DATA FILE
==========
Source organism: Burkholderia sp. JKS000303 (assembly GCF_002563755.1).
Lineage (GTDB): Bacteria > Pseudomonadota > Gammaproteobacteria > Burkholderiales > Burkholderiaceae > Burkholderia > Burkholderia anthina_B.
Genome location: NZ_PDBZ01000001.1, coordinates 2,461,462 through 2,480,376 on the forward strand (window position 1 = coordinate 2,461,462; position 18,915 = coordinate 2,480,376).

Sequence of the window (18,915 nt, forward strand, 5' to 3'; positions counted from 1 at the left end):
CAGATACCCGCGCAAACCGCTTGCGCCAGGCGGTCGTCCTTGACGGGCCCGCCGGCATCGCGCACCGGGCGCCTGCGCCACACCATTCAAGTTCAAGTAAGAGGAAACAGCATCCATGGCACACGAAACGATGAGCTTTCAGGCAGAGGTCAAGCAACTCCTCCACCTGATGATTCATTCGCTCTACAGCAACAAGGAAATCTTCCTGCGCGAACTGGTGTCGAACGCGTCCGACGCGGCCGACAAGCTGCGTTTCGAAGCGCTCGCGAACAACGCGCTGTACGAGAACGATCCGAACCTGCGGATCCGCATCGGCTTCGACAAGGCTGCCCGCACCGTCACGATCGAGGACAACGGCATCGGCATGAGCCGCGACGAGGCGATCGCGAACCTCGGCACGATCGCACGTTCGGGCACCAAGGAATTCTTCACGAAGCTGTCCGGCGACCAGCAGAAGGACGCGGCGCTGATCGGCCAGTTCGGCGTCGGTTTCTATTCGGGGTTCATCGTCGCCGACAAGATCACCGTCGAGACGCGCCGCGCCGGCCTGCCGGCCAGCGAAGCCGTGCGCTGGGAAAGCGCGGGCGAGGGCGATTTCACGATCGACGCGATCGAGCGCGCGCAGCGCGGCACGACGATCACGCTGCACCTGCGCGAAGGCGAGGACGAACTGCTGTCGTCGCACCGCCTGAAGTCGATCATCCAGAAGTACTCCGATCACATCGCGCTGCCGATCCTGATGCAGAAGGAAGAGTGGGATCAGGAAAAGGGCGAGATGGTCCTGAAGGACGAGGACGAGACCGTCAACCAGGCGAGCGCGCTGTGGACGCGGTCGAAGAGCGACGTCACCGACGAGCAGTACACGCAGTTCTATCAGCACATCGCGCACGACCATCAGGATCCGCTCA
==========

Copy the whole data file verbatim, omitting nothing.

Source organism: Burkholderia sp. JKS000303 (assembly GCF_002563755.1).
Lineage (GTDB): Bacteria > Pseudomonadota > Gammaproteobacteria > Burkholderiales > Burkholderiaceae > Burkholderia > Burkholderia anthina_B.
Genome location: NZ_PDBZ01000001.1, coordinates 2,461,462 through 2,480,376 on the forward strand (window position 1 = coordinate 2,461,462; position 18,915 = coordinate 2,480,376).

Sequence of the window (18,915 nt, forward strand, 5' to 3'; positions counted from 1 at the left end):
CAGATACCCGCGCAAACCGCTTGCGCCAGGCGGTCGTCCTTGACGGGCCCGCCGGCATCGCGCACCGGGCGCCTGCGCCACACCATTCAAGTTCAAGTAAGAGGAAACAGCATCCATGGCACACGAAACGATGAGCTTTCAGGCAGAGGTCAAGCAACTCCTCCACCTGATGATTCATTCGCTCTACAGCAACAAGGAAATCTTCCTGCGCGAACTGGTGTCGAACGCGTCCGACGCGGCCGACAAGCTGCGTTTCGAAGCGCTCGCGAACAACGCGCTGTACGAGAACGATCCGAACCTGCGGATCCGCATCGGCTTCGACAAGGCTGCCCGCACCGTCACGATCGAGGACAACGGCATCGGCATGAGCCGCGACGAGGCGATCGCGAACCTCGGCACGATCGCACGTTCGGGCACCAAGGAATTCTTCACGAAGCTGTCCGGCGACCAGCAGAAGGACGCGGCGCTGATCGGCCAGTTCGGCGTCGGTTTCTATTCGGGGTTCATCGTCGCCGACAAGATCACCGTCGAGACGCGCCGCGCCGGCCTGCCGGCCAGCGAAGCCGTGCGCTGGGAAAGCGCGGGCGAGGGCGATTTCACGATCGACGCGATCGAGCGCGCGCAGCGCGGCACGACGATCACGCTGCACCTGCGCGAAGGCGAGGACGAACTGCTGTCGTCGCACCGCCTGAAGTCGATCATCCAGAAGTACTCCGATCACATCGCGCTGCCGATCCTGATGCAGAAGGAAGAGTGGGATCAGGAAAAGGGCGAGATGGTCCTGAAGGACGAGGACGAGACCGTCAACCAGGCGAGCGCGCTGTGGACGCGGTCGAAGAGCGACGTCACCGACGAGCAGTACACGCAGTTCTATCAGCACATCGCGCACGACCATCAGGATCCGCTCA